You’d be hard-pressed to find a bigger Mexican star right now than Diego Luna. The Y tu mamá también actor has been able to turn that breakout 2001 role into a career that’s had him work with the likes of Steven Spielberg, Gus van Sant, and Julie Taymor. He’s been in a Katy Perry video and starred in a Star Wars film. But, even when he left his native Mexico for Los Angeles, the actor has long made sure that he remained true to his roots. But as he shared in a recent Los Angeles Times interview, Luna eventually decided he couldn’t keep reading about what was going on in his native country from afar. It’s why he decided to move back to Mexico where, with a play about online privacy, his ongoing work with Ambulante, and a commitment to political activism, he’s carving out the next steps in his career.

Speaking of the importance of his work in Privacidad to a packed theater for its 100th performance last month, Luna made sure to connect what audiences see on stage with what’s going on outside the theater.  “We live in a country where those on the right side of history are persecuted and spied on,” he said, “and there aren’t the conditions to freely exercise the journalism that we citizens deserve.” It’s but one of the many statements the actor has become well-known for making, whether in response to the border wall, the Central American refugee crisis, or Mexico’s ill-fitting response to the earthquake last year.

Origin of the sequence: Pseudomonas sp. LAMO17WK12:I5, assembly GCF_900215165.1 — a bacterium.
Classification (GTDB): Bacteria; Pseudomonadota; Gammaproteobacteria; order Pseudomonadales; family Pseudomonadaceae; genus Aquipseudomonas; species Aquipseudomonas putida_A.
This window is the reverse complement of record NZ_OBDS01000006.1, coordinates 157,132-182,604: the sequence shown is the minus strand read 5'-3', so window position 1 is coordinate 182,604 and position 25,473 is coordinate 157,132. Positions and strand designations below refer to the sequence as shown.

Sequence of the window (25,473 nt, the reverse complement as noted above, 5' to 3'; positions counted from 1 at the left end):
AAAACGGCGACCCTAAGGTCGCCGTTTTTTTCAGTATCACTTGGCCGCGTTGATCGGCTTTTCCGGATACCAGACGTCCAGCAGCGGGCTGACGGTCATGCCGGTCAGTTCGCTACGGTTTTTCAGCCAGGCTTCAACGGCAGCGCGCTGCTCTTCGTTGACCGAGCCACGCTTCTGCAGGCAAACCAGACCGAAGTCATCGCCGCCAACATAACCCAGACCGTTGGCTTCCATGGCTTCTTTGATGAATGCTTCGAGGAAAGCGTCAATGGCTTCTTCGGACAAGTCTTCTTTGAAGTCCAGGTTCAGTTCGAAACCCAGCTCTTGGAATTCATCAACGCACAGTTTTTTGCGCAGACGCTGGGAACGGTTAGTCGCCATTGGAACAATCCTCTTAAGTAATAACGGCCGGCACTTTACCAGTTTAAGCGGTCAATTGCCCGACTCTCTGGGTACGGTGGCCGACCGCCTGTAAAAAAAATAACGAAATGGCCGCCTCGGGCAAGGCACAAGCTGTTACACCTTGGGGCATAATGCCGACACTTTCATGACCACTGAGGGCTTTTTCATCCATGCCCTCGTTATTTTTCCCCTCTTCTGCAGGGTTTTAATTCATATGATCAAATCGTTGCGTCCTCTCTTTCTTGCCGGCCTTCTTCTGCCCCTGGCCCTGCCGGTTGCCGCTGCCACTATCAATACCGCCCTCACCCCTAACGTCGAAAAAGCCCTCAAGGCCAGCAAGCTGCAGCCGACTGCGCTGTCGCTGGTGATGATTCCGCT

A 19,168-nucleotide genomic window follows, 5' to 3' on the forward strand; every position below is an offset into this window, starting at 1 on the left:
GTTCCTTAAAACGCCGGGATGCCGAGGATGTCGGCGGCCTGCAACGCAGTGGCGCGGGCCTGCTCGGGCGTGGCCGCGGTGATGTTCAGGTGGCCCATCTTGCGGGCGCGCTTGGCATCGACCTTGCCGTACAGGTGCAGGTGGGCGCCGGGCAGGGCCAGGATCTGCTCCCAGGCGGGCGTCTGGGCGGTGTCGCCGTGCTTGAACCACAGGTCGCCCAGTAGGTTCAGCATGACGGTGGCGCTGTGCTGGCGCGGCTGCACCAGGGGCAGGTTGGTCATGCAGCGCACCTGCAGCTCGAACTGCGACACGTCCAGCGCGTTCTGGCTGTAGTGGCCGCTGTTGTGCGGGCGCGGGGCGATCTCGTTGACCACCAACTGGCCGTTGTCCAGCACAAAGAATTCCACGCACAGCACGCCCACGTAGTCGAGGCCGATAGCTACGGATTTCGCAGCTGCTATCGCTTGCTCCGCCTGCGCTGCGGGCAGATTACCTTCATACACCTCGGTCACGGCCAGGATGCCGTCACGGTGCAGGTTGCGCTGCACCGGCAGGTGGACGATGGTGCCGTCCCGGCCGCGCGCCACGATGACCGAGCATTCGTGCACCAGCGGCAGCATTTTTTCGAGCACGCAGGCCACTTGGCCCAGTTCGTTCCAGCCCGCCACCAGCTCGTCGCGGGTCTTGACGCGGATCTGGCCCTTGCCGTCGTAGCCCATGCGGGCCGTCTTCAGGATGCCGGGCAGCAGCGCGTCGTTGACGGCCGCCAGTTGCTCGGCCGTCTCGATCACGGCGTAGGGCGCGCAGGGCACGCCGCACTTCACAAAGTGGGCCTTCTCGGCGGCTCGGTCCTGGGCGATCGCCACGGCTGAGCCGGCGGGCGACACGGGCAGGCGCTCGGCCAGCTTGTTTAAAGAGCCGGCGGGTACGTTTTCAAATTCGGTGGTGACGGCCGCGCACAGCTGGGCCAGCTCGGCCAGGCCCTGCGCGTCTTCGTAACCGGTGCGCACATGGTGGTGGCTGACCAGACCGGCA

But among the many fascinating tidbits from Luna’s conversation with the LA Times is the admission that even though politics is central to what he’s doing now, the actor may not even endorse a presidential candidate in the upcoming summer elections. An outspoken critic of President Enrique Peña Nieto, Luna prefers to work directly with the people in need. He told the newspaper that several political parties have hit him up for an endorsement, with one even offering to make him a senator. He declined, and has yet to lend his celebrity to a specific candidate.